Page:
Garner: The distance learning option was offered for two main reasons. To provide the best academic environment we can for all students and individual circumstances require students to take that course from home. We are trying to ensure that we have the most precautions to put in place for the students we have in person and the best learning environment for students who attend virtually. We are not asking any students to choose one or the other at this point.

How does this play out long term?

Following student and parent questions, The Republican asked Garner how virtual learning will affect the school financially.

Due to COVID-19, sales, income and property taxes are expected to be affected this year and next year’s revenues for all taxpayer-funded programs could be severely impacted, area administrators including Garner have already warned.

Garner was asked: with education already taking a large hit this year, how will the school financially manage offering virtual learning programs that may be outsourced to other companies in the bottom line of the annual budget?

“It’s difficult to say,” Garmer said. “It all depends on what format we utilize. It’s difficult to say if there will be one or two or nine or 10 students per class. It’s difficult for us to answer that question. Classes may be taught by Gasconade R-2 staff or an outside vendor depending on the number of students and classes we are talking about.”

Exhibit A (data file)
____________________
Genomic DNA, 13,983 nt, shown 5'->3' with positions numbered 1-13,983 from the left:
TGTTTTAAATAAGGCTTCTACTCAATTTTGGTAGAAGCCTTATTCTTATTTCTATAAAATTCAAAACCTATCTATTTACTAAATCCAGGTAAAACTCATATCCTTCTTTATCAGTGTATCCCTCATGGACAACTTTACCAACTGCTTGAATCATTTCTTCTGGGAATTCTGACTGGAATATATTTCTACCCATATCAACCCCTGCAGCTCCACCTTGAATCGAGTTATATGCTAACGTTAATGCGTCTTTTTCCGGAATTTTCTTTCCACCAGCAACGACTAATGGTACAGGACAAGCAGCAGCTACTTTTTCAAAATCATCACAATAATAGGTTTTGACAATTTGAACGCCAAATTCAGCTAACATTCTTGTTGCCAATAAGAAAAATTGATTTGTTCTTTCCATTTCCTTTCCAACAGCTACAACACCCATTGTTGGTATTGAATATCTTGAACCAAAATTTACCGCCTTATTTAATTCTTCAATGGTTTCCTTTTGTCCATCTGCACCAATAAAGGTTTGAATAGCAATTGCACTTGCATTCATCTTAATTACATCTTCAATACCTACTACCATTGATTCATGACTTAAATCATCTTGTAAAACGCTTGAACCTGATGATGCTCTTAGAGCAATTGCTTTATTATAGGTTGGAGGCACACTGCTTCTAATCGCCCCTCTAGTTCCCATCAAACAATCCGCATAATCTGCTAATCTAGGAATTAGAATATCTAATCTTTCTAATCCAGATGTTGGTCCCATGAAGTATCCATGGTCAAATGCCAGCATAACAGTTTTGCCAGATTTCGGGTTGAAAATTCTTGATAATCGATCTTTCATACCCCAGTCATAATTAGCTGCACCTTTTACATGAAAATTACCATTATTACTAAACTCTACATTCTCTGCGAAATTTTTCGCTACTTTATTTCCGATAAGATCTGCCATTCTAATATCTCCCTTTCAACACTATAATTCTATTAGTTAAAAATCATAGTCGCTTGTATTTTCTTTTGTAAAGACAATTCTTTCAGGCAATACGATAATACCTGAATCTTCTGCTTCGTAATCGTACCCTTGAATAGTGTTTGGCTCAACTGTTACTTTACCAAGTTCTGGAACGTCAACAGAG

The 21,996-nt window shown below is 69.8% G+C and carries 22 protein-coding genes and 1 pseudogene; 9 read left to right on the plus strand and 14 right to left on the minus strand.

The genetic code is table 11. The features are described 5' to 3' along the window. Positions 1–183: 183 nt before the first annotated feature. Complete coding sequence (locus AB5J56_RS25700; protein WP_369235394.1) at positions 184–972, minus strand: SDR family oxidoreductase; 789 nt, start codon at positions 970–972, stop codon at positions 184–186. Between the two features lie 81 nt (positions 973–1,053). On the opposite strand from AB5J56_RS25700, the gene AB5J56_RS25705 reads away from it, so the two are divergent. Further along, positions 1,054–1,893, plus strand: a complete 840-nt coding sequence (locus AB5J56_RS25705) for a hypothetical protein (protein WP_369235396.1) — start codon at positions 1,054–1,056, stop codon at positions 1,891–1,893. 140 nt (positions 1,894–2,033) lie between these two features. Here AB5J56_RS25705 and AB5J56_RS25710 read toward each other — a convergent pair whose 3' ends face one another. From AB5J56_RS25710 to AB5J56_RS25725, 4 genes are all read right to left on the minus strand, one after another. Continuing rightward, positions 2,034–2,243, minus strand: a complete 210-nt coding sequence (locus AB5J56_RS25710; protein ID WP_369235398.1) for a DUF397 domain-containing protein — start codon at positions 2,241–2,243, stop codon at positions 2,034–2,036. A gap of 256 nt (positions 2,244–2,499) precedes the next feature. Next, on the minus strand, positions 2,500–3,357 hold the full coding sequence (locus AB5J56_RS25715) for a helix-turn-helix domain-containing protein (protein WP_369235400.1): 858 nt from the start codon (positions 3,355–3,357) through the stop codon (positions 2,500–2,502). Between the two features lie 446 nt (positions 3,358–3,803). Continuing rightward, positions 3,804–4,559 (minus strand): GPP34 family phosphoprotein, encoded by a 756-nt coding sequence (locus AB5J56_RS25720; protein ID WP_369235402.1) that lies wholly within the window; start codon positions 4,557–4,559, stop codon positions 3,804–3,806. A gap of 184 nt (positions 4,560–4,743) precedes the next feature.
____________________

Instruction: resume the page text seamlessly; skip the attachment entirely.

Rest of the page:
Ultimately, Garner said the plan could change several times before school starts on Aug. 24, and already has.

“I think the bottom line is that we tried to put the best guidance out that we could knowing things could change before the start of school, based on recommendations from the CDC (Centers for Disease Control) to put out new guidance,” Garner said.

The CDC already put out new guidance on Monday that anyone who has tested positive for COVID-19 need only to be symptom free for 24 hours, without use of medication and fever free, before returning to public places. The previous recommendation was 72 hours or three days without medicinal treatment and being fever free.

“That will impact our plan and we will try to continue to stay up to date,” Garner said.

Students who wish to participate in the virtual learning option must declare their intent between Aug. 3-5. They should contact their school building administrator for a list of available classes.

Comments

No comments on this story | Please log in to comment by clicking here
Please log in or register to add your comment